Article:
Opened after New Orleans worst Yellow Fever outbreak, St. Louis No. 3 put San Lazlo's leper colony to new use.
Years after his death, Louis Prima remains a New Orleans icon. Buried in Lakelawn Cemetery under a trumpet playing angel, he remains larger than life, even in death.
Ghost tours are high on the list of things visitors want to do in the French Quarter, but how accurate are the events described?
A gesture by the mayor led to his home being forever known as the Napoleon House. Although the Emperor never visited while alive, some believe his spirit accepted the invitation... posthumously.
When Jean Baptiste LaBranche built his fabulous French Quarter mansion for his bride, he saw no reason why he couldn't keep his mistress too...
Lakelawn Cemetery began as a racetrack where the rich & powerful went to play, but once it transformed into one of the world's elite cemeteries, it became the place they were just dying to get into...
Only a block away from St. Charles Avenue is New Orleans' 2nd most visited cemetery, Lafayette No. 1, site of Anne Rice's vampire's tombs and other movie magic as well as local historic figures.
New Orleanians learned long ago to enjoy every moment and give a fantastic sendoff to their friends- after all, you never know when it'll be your turn, & you'd want no less for yourself, right?
Founded in 1789, New Orleans' St. Louis No. 1 is our most visited cemetery, full of legends and prominent citizens. These are the stories of some of the most popular tombs.
At the outer edge of the French Quarter, St. Louis No. 1 is often the visitor's first encounter with our striking above ground tombs, but why did the city's founders decide to use this strange method?
There are several poignant tombs in Lafayette Cemetery No. 1, but none more than the Ferguson grave, showing all too clearly the speed at which plague could tear a family apart.
Garadette-Laprete is generally known as the "Sultan's Palace," where a horrific murder took place. Few know that it also was once a place where significant World War II art was produced.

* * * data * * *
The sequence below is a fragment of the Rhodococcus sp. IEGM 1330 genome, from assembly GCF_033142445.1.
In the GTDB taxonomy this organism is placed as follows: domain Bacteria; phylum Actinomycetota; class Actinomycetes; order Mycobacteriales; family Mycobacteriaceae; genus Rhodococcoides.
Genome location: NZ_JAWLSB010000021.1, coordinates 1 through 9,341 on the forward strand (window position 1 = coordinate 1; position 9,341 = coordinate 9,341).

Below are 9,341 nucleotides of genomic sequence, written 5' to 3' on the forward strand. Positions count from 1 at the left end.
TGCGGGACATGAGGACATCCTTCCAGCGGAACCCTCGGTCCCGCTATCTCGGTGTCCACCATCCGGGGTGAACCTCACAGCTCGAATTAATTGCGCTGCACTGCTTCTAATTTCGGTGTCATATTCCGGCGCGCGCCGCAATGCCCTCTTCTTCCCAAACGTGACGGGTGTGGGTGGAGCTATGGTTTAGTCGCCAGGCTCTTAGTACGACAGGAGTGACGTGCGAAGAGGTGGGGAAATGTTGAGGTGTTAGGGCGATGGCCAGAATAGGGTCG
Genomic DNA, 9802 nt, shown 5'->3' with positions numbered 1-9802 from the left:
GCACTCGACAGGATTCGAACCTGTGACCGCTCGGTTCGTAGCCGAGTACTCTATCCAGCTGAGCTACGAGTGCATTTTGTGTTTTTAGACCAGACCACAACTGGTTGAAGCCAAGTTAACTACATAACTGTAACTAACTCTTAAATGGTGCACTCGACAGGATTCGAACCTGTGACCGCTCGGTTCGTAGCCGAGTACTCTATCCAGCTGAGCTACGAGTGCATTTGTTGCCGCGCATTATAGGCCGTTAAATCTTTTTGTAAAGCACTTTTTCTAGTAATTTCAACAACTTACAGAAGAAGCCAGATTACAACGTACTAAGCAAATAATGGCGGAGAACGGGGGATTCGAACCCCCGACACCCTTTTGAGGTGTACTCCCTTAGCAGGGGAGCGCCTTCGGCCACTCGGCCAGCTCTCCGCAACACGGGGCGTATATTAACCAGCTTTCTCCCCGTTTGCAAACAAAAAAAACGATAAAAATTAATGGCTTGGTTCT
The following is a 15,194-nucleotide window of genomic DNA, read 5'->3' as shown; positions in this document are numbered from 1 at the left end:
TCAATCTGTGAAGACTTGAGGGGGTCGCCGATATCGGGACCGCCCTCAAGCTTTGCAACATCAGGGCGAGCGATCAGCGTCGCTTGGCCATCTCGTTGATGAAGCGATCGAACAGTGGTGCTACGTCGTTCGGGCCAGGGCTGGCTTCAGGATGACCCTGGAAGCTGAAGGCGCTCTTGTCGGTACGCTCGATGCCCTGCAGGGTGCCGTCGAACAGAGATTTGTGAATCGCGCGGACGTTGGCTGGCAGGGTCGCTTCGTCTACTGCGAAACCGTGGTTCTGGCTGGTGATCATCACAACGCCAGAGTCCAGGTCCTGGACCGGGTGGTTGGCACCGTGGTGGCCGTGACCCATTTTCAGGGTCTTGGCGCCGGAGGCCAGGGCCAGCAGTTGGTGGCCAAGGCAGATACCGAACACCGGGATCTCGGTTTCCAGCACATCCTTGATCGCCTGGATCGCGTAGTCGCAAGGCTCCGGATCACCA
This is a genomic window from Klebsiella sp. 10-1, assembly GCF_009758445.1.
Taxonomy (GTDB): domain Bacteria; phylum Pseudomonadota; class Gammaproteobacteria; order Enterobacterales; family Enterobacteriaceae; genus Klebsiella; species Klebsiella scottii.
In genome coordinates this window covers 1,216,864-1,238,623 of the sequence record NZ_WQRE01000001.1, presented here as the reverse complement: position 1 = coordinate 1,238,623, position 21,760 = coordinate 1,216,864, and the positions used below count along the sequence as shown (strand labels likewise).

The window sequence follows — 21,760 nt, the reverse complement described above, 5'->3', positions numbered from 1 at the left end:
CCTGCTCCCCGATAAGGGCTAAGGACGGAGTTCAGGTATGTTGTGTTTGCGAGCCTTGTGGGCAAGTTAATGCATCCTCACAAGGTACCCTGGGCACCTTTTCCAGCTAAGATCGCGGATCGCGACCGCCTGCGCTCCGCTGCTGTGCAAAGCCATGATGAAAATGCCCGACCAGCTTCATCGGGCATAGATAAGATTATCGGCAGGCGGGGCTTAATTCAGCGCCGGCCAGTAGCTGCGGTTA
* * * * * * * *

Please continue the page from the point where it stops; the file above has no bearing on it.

This iconic French Quarter mansion is called the "Sultan's Palace"- where dozens of bodies were found butchered so badly they couldn't be identified. Some say the spirits of those people never left...
It's hardly surprising New Orleans has so many tales of the unquiet dead- nearly 300 years of Voodoo, plague, pirates, hurricanes...if you're in the mood for a ghost story we've got you covered!
New Orleans unique cemeteries draw tens of thousands of visitors a year. Unfortunately the urban legends they're being told are doing real and permanent damage to these historic monuments.
How do you decide which of New Orleans' forty cemeteries to see? We'll provide you with some historical information, photos and safety guidelines to make the most of your visit!
Between 100,000 and 150,000 people are buried in anonymous graves in the center of New Orleans- and you'd hardly know it! Plus a ghost story...
Carrollton's dubious distinction is being the only graveyard in New Orleans' history divided by race.Ironically the "white" section is falling apart while the "black" one is still actively cared for.
Our "Cities of the Dead" are a big tourist attraction, but visiting them will be a lot more pleasant if you keep these simple tips in mind!